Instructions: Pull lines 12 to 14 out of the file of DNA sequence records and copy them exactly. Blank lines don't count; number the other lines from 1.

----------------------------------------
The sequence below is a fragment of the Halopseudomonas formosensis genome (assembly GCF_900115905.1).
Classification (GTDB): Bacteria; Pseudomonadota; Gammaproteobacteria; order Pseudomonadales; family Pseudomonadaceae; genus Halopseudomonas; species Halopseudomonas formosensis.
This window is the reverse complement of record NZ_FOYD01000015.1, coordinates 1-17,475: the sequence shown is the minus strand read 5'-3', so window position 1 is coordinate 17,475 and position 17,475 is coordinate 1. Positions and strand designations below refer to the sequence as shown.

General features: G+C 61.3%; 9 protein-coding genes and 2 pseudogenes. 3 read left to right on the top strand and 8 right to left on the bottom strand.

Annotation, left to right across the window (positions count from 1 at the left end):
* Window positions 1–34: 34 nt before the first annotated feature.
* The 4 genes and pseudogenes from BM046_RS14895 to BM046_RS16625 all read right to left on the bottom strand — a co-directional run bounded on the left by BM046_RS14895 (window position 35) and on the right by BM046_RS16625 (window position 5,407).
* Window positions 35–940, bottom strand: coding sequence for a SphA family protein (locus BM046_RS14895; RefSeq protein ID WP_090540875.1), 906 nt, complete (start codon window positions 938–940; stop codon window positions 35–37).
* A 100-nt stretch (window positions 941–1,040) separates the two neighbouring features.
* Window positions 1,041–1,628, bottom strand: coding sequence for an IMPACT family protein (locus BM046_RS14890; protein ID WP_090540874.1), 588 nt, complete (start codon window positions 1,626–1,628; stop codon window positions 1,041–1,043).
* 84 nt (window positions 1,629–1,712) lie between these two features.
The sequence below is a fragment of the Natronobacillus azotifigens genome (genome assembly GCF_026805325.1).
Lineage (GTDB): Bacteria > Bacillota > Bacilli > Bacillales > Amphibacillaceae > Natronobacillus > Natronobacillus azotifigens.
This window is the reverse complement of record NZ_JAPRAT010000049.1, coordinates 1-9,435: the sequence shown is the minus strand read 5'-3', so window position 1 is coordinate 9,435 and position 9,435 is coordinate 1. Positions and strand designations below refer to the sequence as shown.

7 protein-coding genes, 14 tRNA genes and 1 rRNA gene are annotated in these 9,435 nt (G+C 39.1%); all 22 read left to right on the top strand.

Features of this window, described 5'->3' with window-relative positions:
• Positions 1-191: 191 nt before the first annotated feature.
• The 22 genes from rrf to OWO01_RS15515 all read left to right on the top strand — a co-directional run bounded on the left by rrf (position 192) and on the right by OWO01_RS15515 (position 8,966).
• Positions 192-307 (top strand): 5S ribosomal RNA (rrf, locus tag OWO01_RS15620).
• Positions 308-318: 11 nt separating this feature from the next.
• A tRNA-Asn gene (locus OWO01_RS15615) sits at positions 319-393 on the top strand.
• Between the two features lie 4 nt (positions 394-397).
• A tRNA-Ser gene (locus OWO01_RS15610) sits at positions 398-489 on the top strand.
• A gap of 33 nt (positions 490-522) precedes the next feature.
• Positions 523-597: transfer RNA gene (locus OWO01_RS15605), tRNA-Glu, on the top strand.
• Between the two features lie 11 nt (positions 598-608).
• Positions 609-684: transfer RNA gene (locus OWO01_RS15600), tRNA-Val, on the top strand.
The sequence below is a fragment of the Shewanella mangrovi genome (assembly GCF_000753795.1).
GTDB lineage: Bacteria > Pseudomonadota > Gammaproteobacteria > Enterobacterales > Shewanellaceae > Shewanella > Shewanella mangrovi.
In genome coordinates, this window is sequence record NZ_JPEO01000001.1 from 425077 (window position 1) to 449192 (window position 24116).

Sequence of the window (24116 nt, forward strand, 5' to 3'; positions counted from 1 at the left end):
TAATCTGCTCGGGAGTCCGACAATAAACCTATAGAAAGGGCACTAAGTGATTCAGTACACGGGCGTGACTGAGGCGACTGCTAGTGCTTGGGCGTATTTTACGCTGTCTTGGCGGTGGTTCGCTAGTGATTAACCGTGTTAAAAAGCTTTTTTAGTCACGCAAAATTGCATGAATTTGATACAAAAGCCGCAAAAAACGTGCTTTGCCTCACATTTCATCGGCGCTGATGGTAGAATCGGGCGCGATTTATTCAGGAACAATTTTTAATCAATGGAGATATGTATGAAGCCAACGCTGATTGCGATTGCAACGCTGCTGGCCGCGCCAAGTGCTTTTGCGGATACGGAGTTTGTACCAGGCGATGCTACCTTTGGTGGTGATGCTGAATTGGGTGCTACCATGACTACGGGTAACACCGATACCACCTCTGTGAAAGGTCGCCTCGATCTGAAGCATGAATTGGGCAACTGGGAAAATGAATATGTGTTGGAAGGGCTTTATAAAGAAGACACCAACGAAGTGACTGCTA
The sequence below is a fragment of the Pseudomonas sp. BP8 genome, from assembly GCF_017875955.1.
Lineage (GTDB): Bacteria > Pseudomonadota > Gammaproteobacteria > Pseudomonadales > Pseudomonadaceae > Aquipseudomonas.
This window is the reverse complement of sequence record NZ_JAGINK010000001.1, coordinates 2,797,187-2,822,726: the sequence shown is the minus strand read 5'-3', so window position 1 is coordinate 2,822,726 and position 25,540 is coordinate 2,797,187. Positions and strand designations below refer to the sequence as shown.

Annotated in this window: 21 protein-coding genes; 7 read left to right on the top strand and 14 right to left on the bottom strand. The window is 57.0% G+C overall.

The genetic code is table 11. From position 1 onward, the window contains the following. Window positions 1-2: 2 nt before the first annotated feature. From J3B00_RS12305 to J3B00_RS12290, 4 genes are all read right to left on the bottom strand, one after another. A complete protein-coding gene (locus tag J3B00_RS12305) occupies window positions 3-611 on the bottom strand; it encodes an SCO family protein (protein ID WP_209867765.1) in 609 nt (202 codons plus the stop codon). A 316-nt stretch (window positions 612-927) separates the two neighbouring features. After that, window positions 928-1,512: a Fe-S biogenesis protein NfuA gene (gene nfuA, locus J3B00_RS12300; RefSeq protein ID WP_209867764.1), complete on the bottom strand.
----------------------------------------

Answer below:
The sequence below is a fragment of the Natronobacillus azotifigens genome (genome assembly GCF_026805325.1).
Lineage (GTDB): Bacteria > Bacillota > Bacilli > Bacillales > Amphibacillaceae > Natronobacillus > Natronobacillus azotifigens.
This window is the reverse complement of record NZ_JAPRAT010000049.1, coordinates 1-9,435: the sequence shown is the minus strand read 5'-3', so window position 1 is coordinate 9,435 and position 9,435 is coordinate 1. Positions and strand designations below refer to the sequence as shown.